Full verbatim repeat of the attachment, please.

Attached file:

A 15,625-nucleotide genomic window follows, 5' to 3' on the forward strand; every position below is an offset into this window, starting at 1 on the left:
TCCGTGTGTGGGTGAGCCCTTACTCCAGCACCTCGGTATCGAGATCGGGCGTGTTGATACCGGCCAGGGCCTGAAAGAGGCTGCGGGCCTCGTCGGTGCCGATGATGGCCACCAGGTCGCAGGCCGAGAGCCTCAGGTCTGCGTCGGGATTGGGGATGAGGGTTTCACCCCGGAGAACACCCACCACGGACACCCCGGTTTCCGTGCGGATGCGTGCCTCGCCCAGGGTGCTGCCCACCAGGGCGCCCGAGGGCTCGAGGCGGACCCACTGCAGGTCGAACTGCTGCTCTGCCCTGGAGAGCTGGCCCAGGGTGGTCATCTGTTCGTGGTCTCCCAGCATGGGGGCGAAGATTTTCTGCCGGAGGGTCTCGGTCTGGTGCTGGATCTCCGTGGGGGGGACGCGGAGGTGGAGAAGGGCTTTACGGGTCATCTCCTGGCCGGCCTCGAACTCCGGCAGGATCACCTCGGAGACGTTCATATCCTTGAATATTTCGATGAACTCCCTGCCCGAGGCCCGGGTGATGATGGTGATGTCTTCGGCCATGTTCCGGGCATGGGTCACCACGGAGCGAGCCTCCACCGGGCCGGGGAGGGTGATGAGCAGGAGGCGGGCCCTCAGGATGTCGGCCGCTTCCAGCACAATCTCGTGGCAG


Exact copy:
A 15,625-nucleotide genomic window follows, 5' to 3' on the forward strand; every position below is an offset into this window, starting at 1 on the left:
TCCGTGTGTGGGTGAGCCCTTACTCCAGCACCTCGGTATCGAGATCGGGCGTGTTGATACCGGCCAGGGCCTGAAAGAGGCTGCGGGCCTCGTCGGTGCCGATGATGGCCACCAGGTCGCAGGCCGAGAGCCTCAGGTCTGCGTCGGGATTGGGGATGAGGGTTTCACCCCGGAGAACACCCACCACGGACACCCCGGTTTCCGTGCGGATGCGTGCCTCGCCCAGGGTGCTGCCCACCAGGGCGCCCGAGGGCTCGAGGCGGACCCACTGCAGGTCGAACTGCTGCTCTGCCCTGGAGAGCTGGCCCAGGGTGGTCATCTGTTCGTGGTCTCCCAGCATGGGGGCGAAGATTTTCTGCCGGAGGGTCTCGGTCTGGTGCTGGATCTCCGTGGGGGGGACGCGGAGGTGGAGAAGGGCTTTACGGGTCATCTCCTGGCCGGCCTCGAACTCCGGCAGGATCACCTCGGAGACGTTCATATCCTTGAATATTTCGATGAACTCCCTGCCCGAGGCCCGGGTGATGATGGTGATGTCTTCGGCCATGTTCCGGGCATGGGTCACCACGGAGCGAGCCTCCACCGGGCCGGGGAGGGTGATGAGCAGGAGGCGGGCCCTCAGGATGTCGGCCGCTTCCAGCACAATCTCGTGGCAG